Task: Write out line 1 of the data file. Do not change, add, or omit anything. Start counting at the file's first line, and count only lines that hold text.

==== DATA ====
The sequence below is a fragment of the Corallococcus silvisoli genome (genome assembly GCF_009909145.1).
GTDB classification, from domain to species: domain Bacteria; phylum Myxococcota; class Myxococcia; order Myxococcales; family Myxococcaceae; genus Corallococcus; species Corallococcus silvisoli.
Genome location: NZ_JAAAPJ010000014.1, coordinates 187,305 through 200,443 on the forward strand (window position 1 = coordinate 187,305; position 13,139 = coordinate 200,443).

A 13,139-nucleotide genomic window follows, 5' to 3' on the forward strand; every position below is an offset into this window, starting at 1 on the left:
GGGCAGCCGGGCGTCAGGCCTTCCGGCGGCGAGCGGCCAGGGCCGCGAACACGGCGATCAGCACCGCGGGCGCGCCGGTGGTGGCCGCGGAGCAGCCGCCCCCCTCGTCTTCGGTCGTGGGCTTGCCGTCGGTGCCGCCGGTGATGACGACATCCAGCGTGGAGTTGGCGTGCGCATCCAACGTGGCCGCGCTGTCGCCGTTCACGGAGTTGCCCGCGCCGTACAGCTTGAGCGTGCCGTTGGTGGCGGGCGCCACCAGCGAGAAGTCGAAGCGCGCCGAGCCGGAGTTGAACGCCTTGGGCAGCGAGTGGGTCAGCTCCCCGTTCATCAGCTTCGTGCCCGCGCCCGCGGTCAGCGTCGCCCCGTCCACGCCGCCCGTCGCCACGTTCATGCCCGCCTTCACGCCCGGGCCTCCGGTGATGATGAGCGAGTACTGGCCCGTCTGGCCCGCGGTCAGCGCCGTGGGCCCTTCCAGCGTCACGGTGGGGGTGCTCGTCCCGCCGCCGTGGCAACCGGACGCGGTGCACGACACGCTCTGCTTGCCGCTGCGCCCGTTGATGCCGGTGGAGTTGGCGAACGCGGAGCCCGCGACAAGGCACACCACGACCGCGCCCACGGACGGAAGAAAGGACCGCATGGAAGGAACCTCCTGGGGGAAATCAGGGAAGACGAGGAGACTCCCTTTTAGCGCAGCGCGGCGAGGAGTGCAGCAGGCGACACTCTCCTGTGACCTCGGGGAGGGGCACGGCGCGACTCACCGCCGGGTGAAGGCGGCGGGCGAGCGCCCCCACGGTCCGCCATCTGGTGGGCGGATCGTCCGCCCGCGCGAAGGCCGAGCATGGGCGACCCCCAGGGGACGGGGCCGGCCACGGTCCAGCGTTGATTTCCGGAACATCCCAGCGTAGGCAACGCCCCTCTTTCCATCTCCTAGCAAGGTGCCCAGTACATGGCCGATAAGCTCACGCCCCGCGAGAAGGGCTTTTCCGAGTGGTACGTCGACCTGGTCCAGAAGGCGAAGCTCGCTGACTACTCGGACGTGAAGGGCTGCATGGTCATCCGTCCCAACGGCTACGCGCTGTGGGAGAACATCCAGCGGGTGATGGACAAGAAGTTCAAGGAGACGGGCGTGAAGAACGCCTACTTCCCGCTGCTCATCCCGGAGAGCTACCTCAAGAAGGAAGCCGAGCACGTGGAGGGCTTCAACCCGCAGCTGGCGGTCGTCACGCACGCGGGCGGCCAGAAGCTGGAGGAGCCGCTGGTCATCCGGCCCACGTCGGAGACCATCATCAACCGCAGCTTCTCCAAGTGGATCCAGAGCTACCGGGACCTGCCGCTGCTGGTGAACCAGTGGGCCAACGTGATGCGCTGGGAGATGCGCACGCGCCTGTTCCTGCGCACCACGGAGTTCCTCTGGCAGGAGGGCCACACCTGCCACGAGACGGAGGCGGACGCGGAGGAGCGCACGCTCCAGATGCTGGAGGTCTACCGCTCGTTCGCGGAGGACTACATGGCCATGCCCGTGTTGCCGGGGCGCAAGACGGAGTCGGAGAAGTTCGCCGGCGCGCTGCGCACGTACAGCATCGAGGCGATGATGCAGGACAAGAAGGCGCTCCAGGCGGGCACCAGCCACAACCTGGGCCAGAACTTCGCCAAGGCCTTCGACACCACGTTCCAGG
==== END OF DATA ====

The sequence below is a fragment of the Corallococcus silvisoli genome (genome assembly GCF_009909145.1).